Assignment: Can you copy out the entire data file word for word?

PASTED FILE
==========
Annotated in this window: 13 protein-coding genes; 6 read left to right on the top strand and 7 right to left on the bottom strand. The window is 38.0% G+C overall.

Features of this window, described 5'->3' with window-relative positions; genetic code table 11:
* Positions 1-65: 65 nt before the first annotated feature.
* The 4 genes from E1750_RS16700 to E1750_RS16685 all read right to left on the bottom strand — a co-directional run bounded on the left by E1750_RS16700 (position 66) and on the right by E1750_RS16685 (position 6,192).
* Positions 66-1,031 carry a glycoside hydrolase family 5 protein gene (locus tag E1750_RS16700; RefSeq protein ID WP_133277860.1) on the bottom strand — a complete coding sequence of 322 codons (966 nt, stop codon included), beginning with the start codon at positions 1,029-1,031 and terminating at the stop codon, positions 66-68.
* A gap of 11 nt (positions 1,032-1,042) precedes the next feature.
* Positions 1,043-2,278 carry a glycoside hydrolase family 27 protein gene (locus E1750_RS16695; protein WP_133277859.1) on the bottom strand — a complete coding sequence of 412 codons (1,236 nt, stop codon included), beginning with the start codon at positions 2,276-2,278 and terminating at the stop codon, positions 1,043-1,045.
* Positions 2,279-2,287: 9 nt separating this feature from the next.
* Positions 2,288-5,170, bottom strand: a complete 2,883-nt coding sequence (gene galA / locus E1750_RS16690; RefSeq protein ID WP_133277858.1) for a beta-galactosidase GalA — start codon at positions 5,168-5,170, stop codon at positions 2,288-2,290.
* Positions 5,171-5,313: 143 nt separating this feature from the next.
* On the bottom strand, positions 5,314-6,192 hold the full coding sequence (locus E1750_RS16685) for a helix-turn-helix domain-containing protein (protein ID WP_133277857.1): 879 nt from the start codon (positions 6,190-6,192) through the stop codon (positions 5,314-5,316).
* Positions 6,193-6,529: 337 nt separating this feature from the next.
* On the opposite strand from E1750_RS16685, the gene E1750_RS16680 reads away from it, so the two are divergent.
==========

Annotated in this window: 13 protein-coding genes; 6 read left to right on the top strand and 7 right to left on the bottom strand. The window is 38.0% G+C overall.

Features of this window, described 5'->3' with window-relative positions; genetic code table 11:
* Positions 1-65: 65 nt before the first annotated feature.
* The 4 genes from E1750_RS16700 to E1750_RS16685 all read right to left on the bottom strand — a co-directional run bounded on the left by E1750_RS16700 (position 66) and on the right by E1750_RS16685 (position 6,192).
* Positions 66-1,031 carry a glycoside hydrolase family 5 protein gene (locus tag E1750_RS16700; RefSeq protein ID WP_133277860.1) on the bottom strand — a complete coding sequence of 322 codons (966 nt, stop codon included), beginning with the start codon at positions 1,029-1,031 and terminating at the stop codon, positions 66-68.
* A gap of 11 nt (positions 1,032-1,042) precedes the next feature.
* Positions 1,043-2,278 carry a glycoside hydrolase family 27 protein gene (locus E1750_RS16695; protein WP_133277859.1) on the bottom strand — a complete coding sequence of 412 codons (1,236 nt, stop codon included), beginning with the start codon at positions 2,276-2,278 and terminating at the stop codon, positions 1,043-1,045.
* Positions 2,279-2,287: 9 nt separating this feature from the next.
* Positions 2,288-5,170, bottom strand: a complete 2,883-nt coding sequence (gene galA / locus E1750_RS16690; RefSeq protein ID WP_133277858.1) for a beta-galactosidase GalA — start codon at positions 5,168-5,170, stop codon at positions 2,288-2,290.
* Positions 5,171-5,313: 143 nt separating this feature from the next.
* On the bottom strand, positions 5,314-6,192 hold the full coding sequence (locus E1750_RS16685) for a helix-turn-helix domain-containing protein (protein ID WP_133277857.1): 879 nt from the start codon (positions 6,190-6,192) through the stop codon (positions 5,314-5,316).
* Positions 6,193-6,529: 337 nt separating this feature from the next.
* On the opposite strand from E1750_RS16685, the gene E1750_RS16680 reads away from it, so the two are divergent.